Weekly Roundup by: Gabriela Hernandez

Weekly round up

Mitch McConnell, take an easy win on juvenile justice reform

Recently the Juvenile Justice Reform Act was unanimously passed the U.S. House of Representatives. This bill would reauthorize the Juvenile Justice and Delinquency Prevention Act of 1974 with some changes. The JJRA would make significant changes to how status offenses are dealt with in courts as well as addressing disproportionate racial impact of the current system. This step towards reform is currently in action in the Senate. Read More.

Article Link: http://www.courier-journal.com/story/opinion/contributors/2017/07/10/mitch-mcconnell-take-easy-win-juvenile-justice-reform-hall/459886001/

 

Electronic Monitoring of Youth in the California Justice System

The use of electronic monitoring in the criminal justice system has grown exponentially in recent years. Although generally perceived as a less punitive alternative to incarceration, electronic monitoring can be overly burdensome: it often entails home confinement, invasive surveillance, and high fees. The report represents a joint effort by U.C. Berkeley School of Law’s Samuelson Law, Technology & Public Policy Clinic and the East Bay Community Law Center. As the report demonstrates, programs can impose dozens of strict and inflexible rules on participants. Find a summary to the report as well as the full report here.

Link: https://www.law.berkeley.edu/experiential/clinics/samuelson-law-technology-public-policy-clinic/resources-and-publications/privacyandsecurity/electronic-monitoring-youth-california-justice-system/

 

Girlhood Interrupted: The Erasure of Black Girl’s Childhood

A groundbreaking study released today by Georgetown Law’s Center on Poverty and Inequality finds that adults view black girls as less innocent and more adult-like than their white peers, especially in the age range of 5-14. The new report reveals that adults think: Black girls seem older than white girls of the same age. Black girls need less protection than white girls. Black girls need to be supported less than white girls. Find a summary of the report as well as the full report here.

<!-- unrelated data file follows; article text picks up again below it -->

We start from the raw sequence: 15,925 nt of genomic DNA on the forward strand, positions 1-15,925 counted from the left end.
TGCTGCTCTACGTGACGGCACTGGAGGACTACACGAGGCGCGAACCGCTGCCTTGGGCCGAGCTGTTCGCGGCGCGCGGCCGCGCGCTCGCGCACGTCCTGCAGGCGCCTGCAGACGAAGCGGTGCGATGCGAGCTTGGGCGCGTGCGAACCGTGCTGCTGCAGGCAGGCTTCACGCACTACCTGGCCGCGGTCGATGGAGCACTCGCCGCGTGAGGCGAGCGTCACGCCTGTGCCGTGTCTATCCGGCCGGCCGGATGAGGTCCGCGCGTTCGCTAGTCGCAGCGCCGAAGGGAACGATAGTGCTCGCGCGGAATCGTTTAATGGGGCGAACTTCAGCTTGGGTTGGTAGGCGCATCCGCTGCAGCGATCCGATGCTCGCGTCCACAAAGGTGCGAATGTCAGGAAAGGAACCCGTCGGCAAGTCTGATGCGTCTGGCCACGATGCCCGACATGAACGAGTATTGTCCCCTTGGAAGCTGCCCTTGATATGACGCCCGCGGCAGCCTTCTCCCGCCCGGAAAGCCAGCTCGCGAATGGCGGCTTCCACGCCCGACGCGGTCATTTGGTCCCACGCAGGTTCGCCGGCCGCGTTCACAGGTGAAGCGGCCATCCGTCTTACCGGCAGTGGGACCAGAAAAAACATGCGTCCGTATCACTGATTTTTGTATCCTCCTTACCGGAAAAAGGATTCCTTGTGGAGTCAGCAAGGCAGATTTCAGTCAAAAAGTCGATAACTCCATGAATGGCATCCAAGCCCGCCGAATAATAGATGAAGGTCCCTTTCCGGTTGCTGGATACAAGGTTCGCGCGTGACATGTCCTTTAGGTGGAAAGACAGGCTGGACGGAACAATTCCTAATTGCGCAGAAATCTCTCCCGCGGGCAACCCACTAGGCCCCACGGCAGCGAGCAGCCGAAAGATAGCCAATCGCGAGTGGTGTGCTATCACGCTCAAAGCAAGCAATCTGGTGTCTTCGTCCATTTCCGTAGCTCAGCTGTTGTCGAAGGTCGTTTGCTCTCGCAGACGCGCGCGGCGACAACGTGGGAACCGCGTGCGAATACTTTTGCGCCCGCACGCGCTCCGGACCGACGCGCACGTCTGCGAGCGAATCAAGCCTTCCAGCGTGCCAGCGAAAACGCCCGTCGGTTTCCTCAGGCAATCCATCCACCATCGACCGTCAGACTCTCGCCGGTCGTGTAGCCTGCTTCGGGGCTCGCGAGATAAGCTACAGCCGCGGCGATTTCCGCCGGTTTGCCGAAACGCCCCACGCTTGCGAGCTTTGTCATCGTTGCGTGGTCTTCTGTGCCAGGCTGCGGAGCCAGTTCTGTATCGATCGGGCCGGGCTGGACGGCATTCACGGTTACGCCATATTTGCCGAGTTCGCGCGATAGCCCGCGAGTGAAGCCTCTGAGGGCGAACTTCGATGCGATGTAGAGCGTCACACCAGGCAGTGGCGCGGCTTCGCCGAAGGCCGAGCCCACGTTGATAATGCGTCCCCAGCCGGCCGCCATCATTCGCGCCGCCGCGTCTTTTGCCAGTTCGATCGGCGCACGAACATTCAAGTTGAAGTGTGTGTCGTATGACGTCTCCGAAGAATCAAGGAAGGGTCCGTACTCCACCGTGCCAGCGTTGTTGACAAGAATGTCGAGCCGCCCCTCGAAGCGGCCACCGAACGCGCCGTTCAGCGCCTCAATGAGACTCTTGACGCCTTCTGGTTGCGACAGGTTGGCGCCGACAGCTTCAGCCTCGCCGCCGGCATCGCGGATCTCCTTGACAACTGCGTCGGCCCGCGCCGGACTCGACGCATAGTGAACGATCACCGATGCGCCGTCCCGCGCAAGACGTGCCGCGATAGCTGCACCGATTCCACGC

Link: https://www.law.georgetown.edu/news/press-releases/Black-Girls-Viewed-As-Less-Innocent-Than-White-Girls-Georgetown-Law-Research-Finds.cfm

 

Caroline Ibrahim

About Caroline Ibrahim

Caroline is a third-year law student at the University of Houston Law Center. Caroline received her BBA from Bauer College of Business at the University of Houston in 2015. As an undergraduate student she taught Junior Achievement as well as helped create a business plan for Genysis works, a non-profit that helps secure internships for underprivileged high schoolers. She does extensive volunteer work with many organizations including Krause Kids, The Ronald McDonald House. She is currently an active mentor with the JCAP program at UHLC. Caroline worked at Neighborhood Centers this past summer focusing on Immigration Law.

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